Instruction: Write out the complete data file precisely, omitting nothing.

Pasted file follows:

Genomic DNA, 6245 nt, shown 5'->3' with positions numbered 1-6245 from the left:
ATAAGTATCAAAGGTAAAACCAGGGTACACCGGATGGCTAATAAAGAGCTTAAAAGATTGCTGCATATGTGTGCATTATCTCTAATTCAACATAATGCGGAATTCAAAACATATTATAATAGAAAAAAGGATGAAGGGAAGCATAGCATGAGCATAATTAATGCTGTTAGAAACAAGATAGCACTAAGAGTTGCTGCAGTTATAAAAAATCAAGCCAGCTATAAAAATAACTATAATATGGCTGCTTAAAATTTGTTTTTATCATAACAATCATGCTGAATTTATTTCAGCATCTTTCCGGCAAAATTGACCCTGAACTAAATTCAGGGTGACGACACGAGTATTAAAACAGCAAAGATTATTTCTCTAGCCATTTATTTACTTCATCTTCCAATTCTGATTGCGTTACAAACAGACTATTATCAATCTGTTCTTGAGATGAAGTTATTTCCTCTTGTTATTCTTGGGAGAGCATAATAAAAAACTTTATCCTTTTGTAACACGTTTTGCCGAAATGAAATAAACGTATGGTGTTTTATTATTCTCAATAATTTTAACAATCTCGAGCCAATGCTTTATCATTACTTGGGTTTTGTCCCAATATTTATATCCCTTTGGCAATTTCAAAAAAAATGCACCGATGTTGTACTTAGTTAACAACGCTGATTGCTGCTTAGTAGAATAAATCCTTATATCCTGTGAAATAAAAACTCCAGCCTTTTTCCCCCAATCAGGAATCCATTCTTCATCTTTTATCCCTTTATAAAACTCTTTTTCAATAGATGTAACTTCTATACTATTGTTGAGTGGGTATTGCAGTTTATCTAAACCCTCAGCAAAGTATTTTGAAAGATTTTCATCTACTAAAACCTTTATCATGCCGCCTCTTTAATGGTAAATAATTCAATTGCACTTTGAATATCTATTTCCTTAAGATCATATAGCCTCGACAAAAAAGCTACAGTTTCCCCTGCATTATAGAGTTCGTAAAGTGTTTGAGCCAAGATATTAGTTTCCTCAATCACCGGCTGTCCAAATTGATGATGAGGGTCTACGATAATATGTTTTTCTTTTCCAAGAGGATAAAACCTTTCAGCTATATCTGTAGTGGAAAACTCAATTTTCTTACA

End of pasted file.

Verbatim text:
Genomic DNA, 6245 nt, shown 5'->3' with positions numbered 1-6245 from the left:
ATAAGTATCAAAGGTAAAACCAGGGTACACCGGATGGCTAATAAAGAGCTTAAAAGATTGCTGCATATGTGTGCATTATCTCTAATTCAACATAATGCGGAATTCAAAACATATTATAATAGAAAAAAGGATGAAGGGAAGCATAGCATGAGCATAATTAATGCTGTTAGAAACAAGATAGCACTAAGAGTTGCTGCAGTTATAAAAAATCAAGCCAGCTATAAAAATAACTATAATATGGCTGCTTAAAATTTGTTTTTATCATAACAATCATGCTGAATTTATTTCAGCATCTTTCCGGCAAAATTGACCCTGAACTAAATTCAGGGTGACGACACGAGTATTAAAACAGCAAAGATTATTTCTCTAGCCATTTATTTACTTCATCTTCCAATTCTGATTGCGTTACAAACAGACTATTATCAATCTGTTCTTGAGATGAAGTTATTTCCTCTTGTTATTCTTGGGAGAGCATAATAAAAAACTTTATCCTTTTGTAACACGTTTTGCCGAAATGAAATAAACGTATGGTGTTTTATTATTCTCAATAATTTTAACAATCTCGAGCCAATGCTTTATCATTACTTGGGTTTTGTCCCAATATTTATATCCCTTTGGCAATTTCAAAAAAAATGCACCGATGTTGTACTTAGTTAACAACGCTGATTGCTGCTTAGTAGAATAAATCCTTATATCCTGTGAAATAAAAACTCCAGCCTTTTTCCCCCAATCAGGAATCCATTCTTCATCTTTTATCCCTTTATAAAACTCTTTTTCAATAGATGTAACTTCTATACTATTGTTGAGTGGGTATTGCAGTTTATCTAAACCCTCAGCAAAGTATTTTGAAAGATTTTCATCTACTAAAACCTTTATCATGCCGCCTCTTTAATGGTAAATAATTCAATTGCACTTTGAATATCTATTTCCTTAAGATCATATAGCCTCGACAAAAAAGCTACAGTTTCCCCTGCATTATAGAGTTCGTAAAGTGTTTGAGCCAAGATATTAGTTTCCTCAATCACCGGCTGTCCAAATTGATGATGAGGGTCTACGATAATATGTTTTTCTTTTCCAAGAGGATAAAACCTTTCAGCTATATCTGTAGTGGAAAACTCAATTTTCTTACA